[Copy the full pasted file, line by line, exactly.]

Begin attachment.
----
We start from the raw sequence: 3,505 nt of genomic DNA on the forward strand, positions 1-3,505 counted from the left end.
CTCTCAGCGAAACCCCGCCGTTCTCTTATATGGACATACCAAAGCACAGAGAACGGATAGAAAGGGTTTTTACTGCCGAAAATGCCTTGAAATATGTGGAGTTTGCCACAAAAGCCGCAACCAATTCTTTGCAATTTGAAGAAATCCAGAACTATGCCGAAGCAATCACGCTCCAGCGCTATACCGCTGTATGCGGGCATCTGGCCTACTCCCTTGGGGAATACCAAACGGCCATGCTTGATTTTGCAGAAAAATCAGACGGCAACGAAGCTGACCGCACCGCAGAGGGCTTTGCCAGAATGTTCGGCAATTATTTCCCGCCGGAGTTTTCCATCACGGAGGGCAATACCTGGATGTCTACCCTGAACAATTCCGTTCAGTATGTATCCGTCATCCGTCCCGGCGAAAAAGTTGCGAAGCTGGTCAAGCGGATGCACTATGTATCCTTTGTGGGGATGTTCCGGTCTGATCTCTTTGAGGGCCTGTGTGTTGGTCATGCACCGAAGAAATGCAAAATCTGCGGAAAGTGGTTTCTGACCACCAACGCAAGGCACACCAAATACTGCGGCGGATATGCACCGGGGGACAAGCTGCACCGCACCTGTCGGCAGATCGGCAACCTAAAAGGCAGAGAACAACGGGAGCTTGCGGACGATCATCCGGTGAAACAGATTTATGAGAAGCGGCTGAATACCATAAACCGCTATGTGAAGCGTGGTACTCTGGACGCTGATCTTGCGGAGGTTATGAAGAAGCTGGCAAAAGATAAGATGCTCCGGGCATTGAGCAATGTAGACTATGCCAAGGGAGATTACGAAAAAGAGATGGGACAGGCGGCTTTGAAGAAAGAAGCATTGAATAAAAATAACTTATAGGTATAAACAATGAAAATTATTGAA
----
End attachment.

We start from the raw sequence: 3,505 nt of genomic DNA on the forward strand, positions 1-3,505 counted from the left end.
CTCTCAGCGAAACCCCGCCGTTCTCTTATATGGACATACCAAAGCACAGAGAACGGATAGAAAGGGTTTTTACTGCCGAAAATGCCTTGAAATATGTGGAGTTTGCCACAAAAGCCGCAACCAATTCTTTGCAATTTGAAGAAATCCAGAACTATGCCGAAGCAATCACGCTCCAGCGCTATACCGCTGTATGCGGGCATCTGGCCTACTCCCTTGGGGAATACCAAACGGCCATGCTTGATTTTGCAGAAAAATCAGACGGCAACGAAGCTGACCGCACCGCAGAGGGCTTTGCCAGAATGTTCGGCAATTATTTCCCGCCGGAGTTTTCCATCACGGAGGGCAATACCTGGATGTCTACCCTGAACAATTCCGTTCAGTATGTATCCGTCATCCGTCCCGGCGAAAAAGTTGCGAAGCTGGTCAAGCGGATGCACTATGTATCCTTTGTGGGGATGTTCCGGTCTGATCTCTTTGAGGGCCTGTGTGTTGGTCATGCACCGAAGAAATGCAAAATCTGCGGAAAGTGGTTTCTGACCACCAACGCAAGGCACACCAAATACTGCGGCGGATATGCACCGGGGGACAAGCTGCACCGCACCTGTCGGCAGATCGGCAACCTAAAAGGCAGAGAACAACGGGAGCTTGCGGACGATCATCCGGTGAAACAGATTTATGAGAAGCGGCTGAATACCATAAACCGCTATGTGAAGCGTGGTACTCTGGACGCTGATCTTGCGGAGGTTATGAAGAAGCTGGCAAAAGATAAGATGCTCCGGGCATTGAGCAATGTAGACTATGCCAAGGGAGATTACGAAAAAGAGATGGGACAGGCGGCTTTGAAGAAAGAAGCATTGAATAAAAATAACTTATAGGTATAAACAATGAAAATTATTGAA